Allow about 4 hours for this leg since the trail gains 4,000 feet (1,219 meters) in just three miles (5 km) and it’s a very, very steep climb.
Tips for hiking in the Colca Canyon
Don’t forget your boleto turistico
All foreigners must buy a boleto turistico from the ticket station on the highway from the city of Arequipa near the town of Chivay. This tourist ticket costs 70 soles (about US$21) and is valid for one week (though nobody checked the date on ours when we left the region). The ticket is an impressive souvenir and many people squirrel it away in their luggage right after they receive it. However, you can be asked to show your boleta at any time, so carry it with you even when hiking. We were asked to show our boleta on the trail.
Take your time
Some people rush down from Cabanaconde to Sangalle on the canyon floor, then climb right back up again in one very long, very hard day. The trekkers we talked to who did that one day bounce spoke mostly about being exhausted, not about being amazed. Though Sangalle is the most famous (and busiest) destination inside the Colca Canyon, the canyon is crisscrossed with trails and other places to explore and sleep. If you have the time, our 3-day/2-night loop (as described above) takes you through some of the best the Colca Canyon has to offer.
No one wants to do a canyon hike with an overstuffed pack. However, here are a few things that are worth carrying with you.
- Flashlight (many hostels have no electricity or limited solar power)
- Swimsuit (the hot springs and pools are calling)
- Cash (there no ATMs and no one accepts credit cards)
- SPF 50 sunscreen (there is virtually no shade on the trails)
- Sun hat (see above)
- A mini bar of soap (it’s not always provided)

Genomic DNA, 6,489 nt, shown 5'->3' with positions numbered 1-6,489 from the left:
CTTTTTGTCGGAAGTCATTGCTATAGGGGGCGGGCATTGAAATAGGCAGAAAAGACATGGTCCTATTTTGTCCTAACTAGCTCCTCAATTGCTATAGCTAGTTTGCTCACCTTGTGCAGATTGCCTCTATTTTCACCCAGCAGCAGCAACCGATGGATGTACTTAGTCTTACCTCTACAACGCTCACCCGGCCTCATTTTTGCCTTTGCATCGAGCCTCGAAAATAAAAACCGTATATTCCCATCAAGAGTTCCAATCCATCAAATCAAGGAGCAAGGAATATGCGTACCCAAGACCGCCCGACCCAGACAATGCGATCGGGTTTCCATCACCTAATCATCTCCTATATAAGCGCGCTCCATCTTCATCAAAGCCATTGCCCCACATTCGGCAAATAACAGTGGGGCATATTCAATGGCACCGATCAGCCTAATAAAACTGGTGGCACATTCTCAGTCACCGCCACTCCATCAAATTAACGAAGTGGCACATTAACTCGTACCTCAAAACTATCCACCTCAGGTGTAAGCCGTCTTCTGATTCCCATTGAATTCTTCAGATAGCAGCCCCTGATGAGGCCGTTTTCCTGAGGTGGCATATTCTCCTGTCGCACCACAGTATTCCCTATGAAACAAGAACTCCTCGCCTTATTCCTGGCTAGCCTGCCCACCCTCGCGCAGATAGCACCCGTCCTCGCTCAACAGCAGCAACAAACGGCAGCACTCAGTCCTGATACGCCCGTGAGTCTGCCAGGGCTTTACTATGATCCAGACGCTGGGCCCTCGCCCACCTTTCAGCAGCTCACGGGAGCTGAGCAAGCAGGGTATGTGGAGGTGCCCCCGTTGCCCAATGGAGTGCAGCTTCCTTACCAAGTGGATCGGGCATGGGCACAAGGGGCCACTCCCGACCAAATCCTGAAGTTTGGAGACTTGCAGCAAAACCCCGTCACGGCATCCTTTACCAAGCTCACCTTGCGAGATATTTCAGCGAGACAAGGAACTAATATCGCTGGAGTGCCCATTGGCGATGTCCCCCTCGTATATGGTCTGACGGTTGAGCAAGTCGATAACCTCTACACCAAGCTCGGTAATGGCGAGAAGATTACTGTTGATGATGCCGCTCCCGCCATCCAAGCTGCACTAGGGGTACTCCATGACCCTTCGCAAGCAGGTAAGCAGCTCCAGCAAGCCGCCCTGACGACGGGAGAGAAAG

- Water purifier (bottled water is expensive and polluting)
- Trekking poles (trails are steep and often covered in loose gravel)
- Hiking boots (highly recommended over tennis shoes given the steep, rocky, unstable terrain)
- Lightweight off-trail shoes (we always hook a pair of Crocs to the outside of our packs – they’re ugly but they weigh almost nothing, can get wet, and can be worn with socks on chilly nights)
- Your boleto turistico (a cool German we met in Llahuar didn’t have his boleto with him which meant he had a lot of explaining to do–in Spanish–to avoid paying again)
Soak in it
Like many volcanic areas, the Colca Canyon has a lot of natural hot springs which is good news for sore hikers.
The simple Termales Chacapi, about a mile outside the town of Yanque, has changing rooms and a variety of steaming pools on the edge of the Colca River where you can let the mineral-rich water work its magic. There are also public hot springs near Chivay, including Termales La Calera. The most luxurious hot springs experience can be had at Colca Lodge, Spa & Hot Springs where four enticing riverside soaking pools have been built.
Get a condor’s eye view of the Colca Canyon and this hiking route in our drone travel video about hiking in the Colca Canyon, below.